Not content with a previous warning investors should brace for U.S. yields of 4 percent, Jamie Dimon went one further at the weekend, suggesting 5 percent was a distinct possibility.
The JPMorgan Chase & Co. chief executive officer said Saturday people should be prepared to deal with the benchmark 10-year bond yield at 5 percent or higher.
“I think rates should be 4 percent today,” Dimon said Saturday at the Aspen Institute’s 25th Annual Summer Celebration Gala. “You better be prepared to deal with rates 5 percent or higher - it’s a higher probability than most people think.”
The 3 percent level is still providing stiff resistance for the 10-year Treasury yield this year. It briefly rose through the mark last week before falling back for the fourth time this year. That’s despite a U.S. jobless rate below 4 percent, economic growth above 4 percent, and a rare surge in late-cycle government borrowing.
Unease about the length of the economic cycle may be behind the stalled rise in yields. “The market is starting to look beyond the 2020 time-frame and pricing in some recession risk,” said Tom Garretson, U.S. fixed-income portfolio strategist at RBC Wealth Management.
In addition, concerns about rising prices appear to be ebbing. In the U.S., the 5-year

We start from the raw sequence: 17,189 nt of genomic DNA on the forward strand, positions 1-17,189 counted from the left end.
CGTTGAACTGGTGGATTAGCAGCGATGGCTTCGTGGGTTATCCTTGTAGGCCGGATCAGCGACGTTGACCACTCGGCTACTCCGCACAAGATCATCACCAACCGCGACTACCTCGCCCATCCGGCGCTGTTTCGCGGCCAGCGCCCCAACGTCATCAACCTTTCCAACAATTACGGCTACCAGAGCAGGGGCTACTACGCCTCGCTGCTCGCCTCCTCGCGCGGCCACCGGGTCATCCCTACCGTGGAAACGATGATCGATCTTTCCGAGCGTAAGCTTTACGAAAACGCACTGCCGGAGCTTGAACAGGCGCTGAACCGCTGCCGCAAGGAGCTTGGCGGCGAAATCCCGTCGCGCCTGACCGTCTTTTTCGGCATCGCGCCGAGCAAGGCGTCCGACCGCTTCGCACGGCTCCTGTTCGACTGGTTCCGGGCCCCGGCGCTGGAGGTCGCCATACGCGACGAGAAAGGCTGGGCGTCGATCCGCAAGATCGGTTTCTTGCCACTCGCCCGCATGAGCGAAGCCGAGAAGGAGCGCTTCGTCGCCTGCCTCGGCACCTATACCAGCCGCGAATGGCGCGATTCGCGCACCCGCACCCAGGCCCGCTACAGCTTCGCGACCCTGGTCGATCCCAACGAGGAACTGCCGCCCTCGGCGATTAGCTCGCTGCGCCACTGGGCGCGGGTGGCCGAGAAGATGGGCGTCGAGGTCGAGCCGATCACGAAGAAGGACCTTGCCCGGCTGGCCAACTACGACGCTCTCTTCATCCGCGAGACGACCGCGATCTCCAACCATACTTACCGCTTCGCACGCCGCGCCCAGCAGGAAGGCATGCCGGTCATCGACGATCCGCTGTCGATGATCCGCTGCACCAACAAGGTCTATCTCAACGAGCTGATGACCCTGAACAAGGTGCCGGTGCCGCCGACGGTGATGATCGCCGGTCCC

break-even rate, a gauge of inflation expectations, has fallen to just under 2 percent, down from this year’s high of almost 2.2 percent.
Still, Dimon remained positive on the outlook for financial markets.
The current bull market could “actually go for 2 or 3 more years” because the economy is still doing quite well and markets usually turn right before the economy, he said.
Cyber attacks are “probably the biggest risk” to the U.S. today, though banks are quite well protected, Dimon said.
“We’re very, very protected,” he said.
The JPMorgan CEO reiterated comments made last year on Bitcoin, calling cryptocurrencies a “scam” and saying he had “no interest” in the world’s largest digital currency. He suggested governments may move to shut down the currencies, because of an inability to control them.
Dimon had urged investors to prepare for higher rates in an interview in May, given the possibility growth and inflation could prove fast enough to prompt the Federal Reserve to hike more than anticipated, and the increase in financing by the U.S. Treasury.
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